‘Catching Fire’ was addictive again but more so because I was desperate to continue reading about Katniss and Peta, after finishing the first one I felt lonely that I no longer had them in my life……..does that make me sad?

The only down side to the trilogy, well down third really is the last book, ‘Mockingjay’. In a raw sense it is a good book as it is the climax of the whole series, yet it was so poorly written and rushed. It follows Katniss’ (annoying) self destruction and her inability to accept help from anyone. Collins also becomes a bit lazy in the final book and jumping through periods of time by Katniss’ fainting/sleeping/being unconscious. Plus there is the equally annoying love triangle ‘Twilight’ saga which is emphasised in this book more than the previous two.

To recommend on not to recommend……RECOMMEND.

Northern Lights

Northern Lights by Philip Pullman

Another book directed at teens, I just can’t seem to find adult fiction that has the same high element of fantasy and imagination!? I read this only a couple of months ago and again in a couple of days, although it is a lengthy book. A fantastic book, which has been made into a film. If you are looking for something with a lot of energy and uniqueness then this is for you.




Just Henry

Just Henry by Michelle Magorian

Another teen book, but I could not put this down! Such a well written book that addresses all the social limitations of post WWII Britain. Love this book, highly recommend.


Warhorse by Michael Morpurgo

A childrens book that has now been made into a film. Only read this week for the first time and read in 2 hours, although I was consistently teary. Captivating storyline and apparently based on a true story, but not overly elaborated (it is a childrens book after all). Great book for a light read, only 192 pages.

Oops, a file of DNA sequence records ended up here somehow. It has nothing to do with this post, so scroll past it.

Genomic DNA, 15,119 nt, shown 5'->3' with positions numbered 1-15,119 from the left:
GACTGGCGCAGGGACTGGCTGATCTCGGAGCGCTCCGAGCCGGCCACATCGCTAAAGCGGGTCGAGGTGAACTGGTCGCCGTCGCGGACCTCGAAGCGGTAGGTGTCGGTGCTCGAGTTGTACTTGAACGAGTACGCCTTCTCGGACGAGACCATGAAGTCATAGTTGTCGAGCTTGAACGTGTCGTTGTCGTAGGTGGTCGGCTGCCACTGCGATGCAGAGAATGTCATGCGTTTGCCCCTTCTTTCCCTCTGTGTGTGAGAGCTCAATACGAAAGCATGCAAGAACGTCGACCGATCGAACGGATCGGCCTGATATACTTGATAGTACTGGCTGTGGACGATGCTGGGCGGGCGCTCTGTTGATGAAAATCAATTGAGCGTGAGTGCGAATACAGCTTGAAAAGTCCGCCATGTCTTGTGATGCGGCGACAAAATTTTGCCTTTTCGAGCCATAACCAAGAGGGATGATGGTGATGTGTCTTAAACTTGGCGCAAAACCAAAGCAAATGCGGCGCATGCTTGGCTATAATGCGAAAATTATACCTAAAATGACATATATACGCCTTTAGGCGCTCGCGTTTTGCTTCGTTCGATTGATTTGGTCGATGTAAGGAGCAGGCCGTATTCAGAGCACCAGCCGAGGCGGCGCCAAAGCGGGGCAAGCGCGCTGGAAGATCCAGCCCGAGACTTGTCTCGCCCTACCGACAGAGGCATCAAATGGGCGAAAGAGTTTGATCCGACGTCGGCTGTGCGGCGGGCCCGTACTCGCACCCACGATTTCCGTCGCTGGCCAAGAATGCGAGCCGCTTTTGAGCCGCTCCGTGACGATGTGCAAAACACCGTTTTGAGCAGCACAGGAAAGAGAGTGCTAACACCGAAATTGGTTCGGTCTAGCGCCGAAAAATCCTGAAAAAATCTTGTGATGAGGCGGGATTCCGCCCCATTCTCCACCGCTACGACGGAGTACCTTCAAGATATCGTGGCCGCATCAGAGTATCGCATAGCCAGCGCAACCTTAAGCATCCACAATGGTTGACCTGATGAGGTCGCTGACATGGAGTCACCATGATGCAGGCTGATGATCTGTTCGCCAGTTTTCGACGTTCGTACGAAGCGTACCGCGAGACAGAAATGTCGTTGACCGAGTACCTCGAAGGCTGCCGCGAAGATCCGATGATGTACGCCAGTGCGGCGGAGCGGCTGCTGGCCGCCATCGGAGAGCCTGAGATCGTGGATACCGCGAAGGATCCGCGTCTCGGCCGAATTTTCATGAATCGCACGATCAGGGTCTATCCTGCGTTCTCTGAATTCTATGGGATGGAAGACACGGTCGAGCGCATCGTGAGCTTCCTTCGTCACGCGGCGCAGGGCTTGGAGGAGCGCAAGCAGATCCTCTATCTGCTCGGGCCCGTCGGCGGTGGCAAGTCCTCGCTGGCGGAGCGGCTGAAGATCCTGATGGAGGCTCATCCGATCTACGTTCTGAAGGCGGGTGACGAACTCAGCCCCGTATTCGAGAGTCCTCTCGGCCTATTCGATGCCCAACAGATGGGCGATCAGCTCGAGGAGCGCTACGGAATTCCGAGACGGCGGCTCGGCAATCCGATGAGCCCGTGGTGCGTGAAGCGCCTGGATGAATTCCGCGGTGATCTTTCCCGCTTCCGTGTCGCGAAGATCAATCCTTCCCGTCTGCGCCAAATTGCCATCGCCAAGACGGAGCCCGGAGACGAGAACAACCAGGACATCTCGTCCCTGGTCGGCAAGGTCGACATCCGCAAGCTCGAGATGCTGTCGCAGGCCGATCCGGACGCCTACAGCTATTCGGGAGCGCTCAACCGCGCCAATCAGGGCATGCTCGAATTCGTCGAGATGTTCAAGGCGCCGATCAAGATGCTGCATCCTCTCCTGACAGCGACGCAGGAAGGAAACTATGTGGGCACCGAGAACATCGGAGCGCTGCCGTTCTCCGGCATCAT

The film came out in the cinema and I could not bring myself to go play with my emotions publicly in a cinema so I waited for the DVD release.  Again, I could not watch the film in case I cried and looked like an unstable wretch. So I read the book first, then once I had been conditioned to the storyline I watched the film. Well, I have never been so angry and disappointed at a film before in my life! The book is about bravery, courage and determination, it focuses on the characters that have had an impact on Joey’s life and the reasons why. Each character is just as strong as Joey and that is what feeds his energy, but not in the film. The characters were portrayed as weak and there was no connection with any of them.  Their stories were not developed and in fact the scene where the two German troops run away is completely bizarre, not only does it not occur at all in the book but it is utterly random. Who are these boys? Why do we need to know who they are? What has Joey got to do with them?

What’s more, the film has created whole scenes and situations that simply did not happen in the book, this film is 80% crap and 20% book.